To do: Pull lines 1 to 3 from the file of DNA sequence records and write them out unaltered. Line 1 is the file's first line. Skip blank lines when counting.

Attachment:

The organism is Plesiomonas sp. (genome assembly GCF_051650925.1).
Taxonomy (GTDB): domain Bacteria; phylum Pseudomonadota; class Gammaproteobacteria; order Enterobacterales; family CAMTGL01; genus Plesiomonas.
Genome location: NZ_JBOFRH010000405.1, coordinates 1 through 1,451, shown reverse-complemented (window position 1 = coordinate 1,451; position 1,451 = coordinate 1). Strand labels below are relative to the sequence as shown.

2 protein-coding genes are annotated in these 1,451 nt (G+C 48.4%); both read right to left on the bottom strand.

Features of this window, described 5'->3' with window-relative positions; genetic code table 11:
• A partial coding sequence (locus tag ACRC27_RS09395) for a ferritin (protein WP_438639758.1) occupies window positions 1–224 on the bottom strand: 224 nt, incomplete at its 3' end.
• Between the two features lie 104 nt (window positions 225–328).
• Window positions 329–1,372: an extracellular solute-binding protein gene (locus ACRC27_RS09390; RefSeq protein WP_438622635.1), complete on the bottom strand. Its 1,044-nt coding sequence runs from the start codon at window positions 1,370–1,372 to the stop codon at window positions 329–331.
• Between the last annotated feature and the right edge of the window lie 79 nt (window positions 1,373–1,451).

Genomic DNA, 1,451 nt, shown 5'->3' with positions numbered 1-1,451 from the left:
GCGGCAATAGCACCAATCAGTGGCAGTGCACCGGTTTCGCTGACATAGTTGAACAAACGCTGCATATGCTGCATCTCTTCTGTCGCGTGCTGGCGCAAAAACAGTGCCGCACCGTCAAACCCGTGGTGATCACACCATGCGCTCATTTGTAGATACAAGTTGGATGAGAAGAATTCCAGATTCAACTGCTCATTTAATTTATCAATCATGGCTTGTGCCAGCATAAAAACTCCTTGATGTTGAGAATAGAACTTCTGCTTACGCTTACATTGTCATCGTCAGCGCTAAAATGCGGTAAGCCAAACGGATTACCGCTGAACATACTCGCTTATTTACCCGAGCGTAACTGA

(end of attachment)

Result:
The organism is Plesiomonas sp. (genome assembly GCF_051650925.1).
Taxonomy (GTDB): domain Bacteria; phylum Pseudomonadota; class Gammaproteobacteria; order Enterobacterales; family CAMTGL01; genus Plesiomonas.
Genome location: NZ_JBOFRH010000405.1, coordinates 1 through 1,451, shown reverse-complemented (window position 1 = coordinate 1,451; position 1,451 = coordinate 1). Strand labels below are relative to the sequence as shown.